Drugs & MedicationsPreventive Medicine


In recent years, a lot of people have told me they were prescribed gabapentin (Neurontin) for pain. This was recommended after major surgery as a means to lower the necessity of opioid use. Gabapentin was thought to make opioids more potent and thus the prescribed doses of opioids could be less. The terminology used is that gabapentin “potentiates” opioids. 

Most patients who were prescribed gabapentin told me they didn’t feel like it did any good; their pain wasn’t any less. Plus the amount of opioid they were taking was the same. My patient-sample group was largely made up of people over age 65 which may affect the results of my observation.

My skepticism was borne out by a report in JAMA Internal Medicine. An analysis of nearly 120,000 pairs of older (over age 65) adults compared gabapentin users to non-users. While adding gabapentin did reduce opioid doses and control pain, it also had adverse effects that were as bad, if not worse, than the post operative pain. Patients who used gabapentin in the hospital after major surgery had a modestly increased risk of delirium (confusion, over-sedation), new anti-psychotic use, and pneumonia. 12.3% of gabapentin users got goofy after surgery and had to be given drugs to control the bad symptoms they were having. As the hours after surgery went on, the symptoms worsened. The patient was free of pain but was having psychotic symptoms that were of much greater concern. The higher the dose of gabapentin the higher the chance of delirium.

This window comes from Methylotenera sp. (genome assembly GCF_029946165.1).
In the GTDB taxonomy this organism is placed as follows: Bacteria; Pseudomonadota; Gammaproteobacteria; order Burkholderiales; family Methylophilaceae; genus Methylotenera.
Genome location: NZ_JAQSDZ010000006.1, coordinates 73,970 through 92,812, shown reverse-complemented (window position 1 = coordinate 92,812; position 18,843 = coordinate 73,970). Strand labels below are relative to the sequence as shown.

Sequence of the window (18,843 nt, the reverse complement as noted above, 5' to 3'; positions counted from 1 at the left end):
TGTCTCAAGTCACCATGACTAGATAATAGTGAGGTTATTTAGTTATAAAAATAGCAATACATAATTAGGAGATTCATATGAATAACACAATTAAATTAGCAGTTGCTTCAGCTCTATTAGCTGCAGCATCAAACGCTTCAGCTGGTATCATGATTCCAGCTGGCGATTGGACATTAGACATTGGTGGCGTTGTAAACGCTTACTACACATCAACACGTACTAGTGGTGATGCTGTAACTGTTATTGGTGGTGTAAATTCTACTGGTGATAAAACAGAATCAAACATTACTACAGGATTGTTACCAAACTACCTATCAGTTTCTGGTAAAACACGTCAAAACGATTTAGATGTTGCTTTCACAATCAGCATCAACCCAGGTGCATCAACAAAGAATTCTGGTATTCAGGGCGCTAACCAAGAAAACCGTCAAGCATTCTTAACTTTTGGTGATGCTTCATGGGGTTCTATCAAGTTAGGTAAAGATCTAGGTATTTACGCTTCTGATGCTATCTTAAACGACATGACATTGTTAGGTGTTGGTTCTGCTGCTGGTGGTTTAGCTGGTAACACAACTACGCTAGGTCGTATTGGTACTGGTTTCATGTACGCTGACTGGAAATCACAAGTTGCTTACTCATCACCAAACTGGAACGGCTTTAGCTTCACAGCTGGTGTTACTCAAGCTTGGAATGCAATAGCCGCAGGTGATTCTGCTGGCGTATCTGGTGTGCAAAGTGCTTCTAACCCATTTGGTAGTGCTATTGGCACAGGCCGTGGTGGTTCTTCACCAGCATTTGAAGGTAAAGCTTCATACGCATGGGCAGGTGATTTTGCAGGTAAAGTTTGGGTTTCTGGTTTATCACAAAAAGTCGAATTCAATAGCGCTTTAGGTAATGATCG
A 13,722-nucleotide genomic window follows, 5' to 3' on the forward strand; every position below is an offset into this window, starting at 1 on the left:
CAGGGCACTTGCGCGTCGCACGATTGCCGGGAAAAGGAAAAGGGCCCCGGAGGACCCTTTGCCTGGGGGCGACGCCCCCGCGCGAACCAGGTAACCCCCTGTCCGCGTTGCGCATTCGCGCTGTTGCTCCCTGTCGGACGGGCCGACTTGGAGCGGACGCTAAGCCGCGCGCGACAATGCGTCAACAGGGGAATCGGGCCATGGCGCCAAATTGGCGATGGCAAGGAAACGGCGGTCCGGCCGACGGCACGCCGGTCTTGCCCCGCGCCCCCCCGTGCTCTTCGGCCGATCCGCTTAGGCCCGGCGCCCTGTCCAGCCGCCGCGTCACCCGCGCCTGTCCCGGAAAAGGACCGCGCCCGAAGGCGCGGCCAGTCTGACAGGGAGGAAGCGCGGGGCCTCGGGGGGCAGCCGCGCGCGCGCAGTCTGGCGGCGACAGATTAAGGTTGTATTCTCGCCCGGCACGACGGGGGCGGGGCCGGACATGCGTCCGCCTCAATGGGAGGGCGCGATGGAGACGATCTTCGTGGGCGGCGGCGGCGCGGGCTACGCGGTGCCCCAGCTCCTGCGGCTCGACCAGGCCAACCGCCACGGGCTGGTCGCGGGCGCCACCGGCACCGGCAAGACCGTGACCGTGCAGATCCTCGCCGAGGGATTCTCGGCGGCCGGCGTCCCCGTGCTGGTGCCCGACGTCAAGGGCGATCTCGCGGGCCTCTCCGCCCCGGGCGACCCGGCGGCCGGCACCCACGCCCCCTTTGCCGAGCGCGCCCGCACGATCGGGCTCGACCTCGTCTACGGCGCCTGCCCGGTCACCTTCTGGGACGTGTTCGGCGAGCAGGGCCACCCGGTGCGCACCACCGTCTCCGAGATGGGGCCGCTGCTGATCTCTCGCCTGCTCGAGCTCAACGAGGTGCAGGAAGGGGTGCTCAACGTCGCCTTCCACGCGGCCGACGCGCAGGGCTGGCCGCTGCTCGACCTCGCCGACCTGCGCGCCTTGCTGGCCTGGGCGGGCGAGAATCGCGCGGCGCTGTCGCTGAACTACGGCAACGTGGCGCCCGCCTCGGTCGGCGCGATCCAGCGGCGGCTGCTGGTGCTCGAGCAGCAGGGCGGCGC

This is a great example of “physician do no harm!” With the best of intentions, physicians were giving older, debilitated patients who had just had a major surgery, a drug which suppresses the nervous system and ultimately caused more problems than benefits. This harm resulted in symptoms that required the prescribing of anti-psychotic drugs, which are not without major risks of adverse effects, themselves. The last paragraph of the reference says, “The authors advised that physicians should not routinely prescribe gabapentin for peri-operative pain management to older patients.” I couldn’t agree more!

References: https://www.jamanetwork.com/journals/jamainternalmedicine/article-abstract/2796501

News From JAMA Network. “Perioperative Gabapentin Linked to Harms for Older Adults” JAMA 2022 November 1;328(17):1677-1678.

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  1. Hope you are doing well and you have recovered from your illness!! Question…..Mom and I both take Gabapentin for other reasons than pain. I take it to help with restless legs but I’m not sure why she takes it. She takes 250 mg of Ropinirole for restless legs. Is this a good reason to take Gabapentin or should we consider taking an alternate medication? I take 300 mg at night. What do you take for RL?
    Thanks for this blog. I love it!!
    Sharon Tolin

    1. Sharon, Thanks for your very kinds words and support. Gabapentin can be used for any neurologic symptoms like neuropathies—burning, tingling, pins and needles, numbness, pain, etc. Restless legs can loosely be considered a neurologic syndrome so it’s appropriate to try gabapentin. It’s a fairly harmless drug adverse effects wise. I take Mirapex (pramipexole) for RLS and have for many years. It works great. I tried Sinemet (carbidopa-levodopa), but it worked only temporarily. If Gabapentin works, stay on it. Neuropathies are treated by trial and error. Try different drugs until you find one that works. Dr. G

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